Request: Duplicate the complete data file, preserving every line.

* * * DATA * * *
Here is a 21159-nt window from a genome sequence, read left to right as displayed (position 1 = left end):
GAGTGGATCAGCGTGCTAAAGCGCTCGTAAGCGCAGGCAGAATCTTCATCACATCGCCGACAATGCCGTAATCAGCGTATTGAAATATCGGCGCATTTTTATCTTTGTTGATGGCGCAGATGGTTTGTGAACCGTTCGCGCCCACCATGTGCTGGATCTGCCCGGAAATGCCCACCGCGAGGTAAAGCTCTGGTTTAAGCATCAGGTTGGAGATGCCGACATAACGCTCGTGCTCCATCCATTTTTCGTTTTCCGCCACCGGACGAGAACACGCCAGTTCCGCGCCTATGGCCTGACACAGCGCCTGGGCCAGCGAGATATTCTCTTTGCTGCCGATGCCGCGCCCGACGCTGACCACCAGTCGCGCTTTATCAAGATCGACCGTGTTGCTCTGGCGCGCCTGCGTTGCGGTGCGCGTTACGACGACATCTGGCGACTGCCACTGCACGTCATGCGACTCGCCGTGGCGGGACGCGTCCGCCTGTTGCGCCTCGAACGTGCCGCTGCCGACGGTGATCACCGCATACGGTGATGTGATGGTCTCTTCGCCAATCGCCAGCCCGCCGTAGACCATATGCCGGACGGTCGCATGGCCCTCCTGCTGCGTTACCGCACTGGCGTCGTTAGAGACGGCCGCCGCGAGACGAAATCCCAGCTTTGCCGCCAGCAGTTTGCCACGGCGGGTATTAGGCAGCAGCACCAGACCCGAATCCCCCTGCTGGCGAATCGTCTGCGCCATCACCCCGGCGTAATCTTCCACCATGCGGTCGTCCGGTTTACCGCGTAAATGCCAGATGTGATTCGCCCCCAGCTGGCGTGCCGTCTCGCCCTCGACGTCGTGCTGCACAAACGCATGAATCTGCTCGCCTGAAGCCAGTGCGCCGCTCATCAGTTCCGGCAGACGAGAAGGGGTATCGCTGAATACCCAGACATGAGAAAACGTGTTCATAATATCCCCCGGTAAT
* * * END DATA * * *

Here is a 21159-nt window from a genome sequence, read left to right as displayed (position 1 = left end):
GAGTGGATCAGCGTGCTAAAGCGCTCGTAAGCGCAGGCAGAATCTTCATCACATCGCCGACAATGCCGTAATCAGCGTATTGAAATATCGGCGCATTTTTATCTTTGTTGATGGCGCAGATGGTTTGTGAACCGTTCGCGCCCACCATGTGCTGGATCTGCCCGGAAATGCCCACCGCGAGGTAAAGCTCTGGTTTAAGCATCAGGTTGGAGATGCCGACATAACGCTCGTGCTCCATCCATTTTTCGTTTTCCGCCACCGGACGAGAACACGCCAGTTCCGCGCCTATGGCCTGACACAGCGCCTGGGCCAGCGAGATATTCTCTTTGCTGCCGATGCCGCGCCCGACGCTGACCACCAGTCGCGCTTTATCAAGATCGACCGTGTTGCTCTGGCGCGCCTGCGTTGCGGTGCGCGTTACGACGACATCTGGCGACTGCCACTGCACGTCATGCGACTCGCCGTGGCGGGACGCGTCCGCCTGTTGCGCCTCGAACGTGCCGCTGCCGACGGTGATCACCGCATACGGTGATGTGATGGTCTCTTCGCCAATCGCCAGCCCGCCGTAGACCATATGCCGGACGGTCGCATGGCCCTCCTGCTGCGTTACCGCACTGGCGTCGTTAGAGACGGCCGCCGCGAGACGAAATCCCAGCTTTGCCGCCAGCAGTTTGCCACGGCGGGTATTAGGCAGCAGCACCAGACCCGAATCCCCCTGCTGGCGAATCGTCTGCGCCATCACCCCGGCGTAATCTTCCACCATGCGGTCGTCCGGTTTACCGCGTAAATGCCAGATGTGATTCGCCCCCAGCTGGCGTGCCGTCTCGCCCTCGACGTCGTGCTGCACAAACGCATGAATCTGCTCGCCTGAAGCCAGTGCGCCGCTCATCAGTTCCGGCAGACGAGAAGGGGTATCGCTGAATACCCAGACATGAGAAAACGTGTTCATAATATCCCCCGGTAAT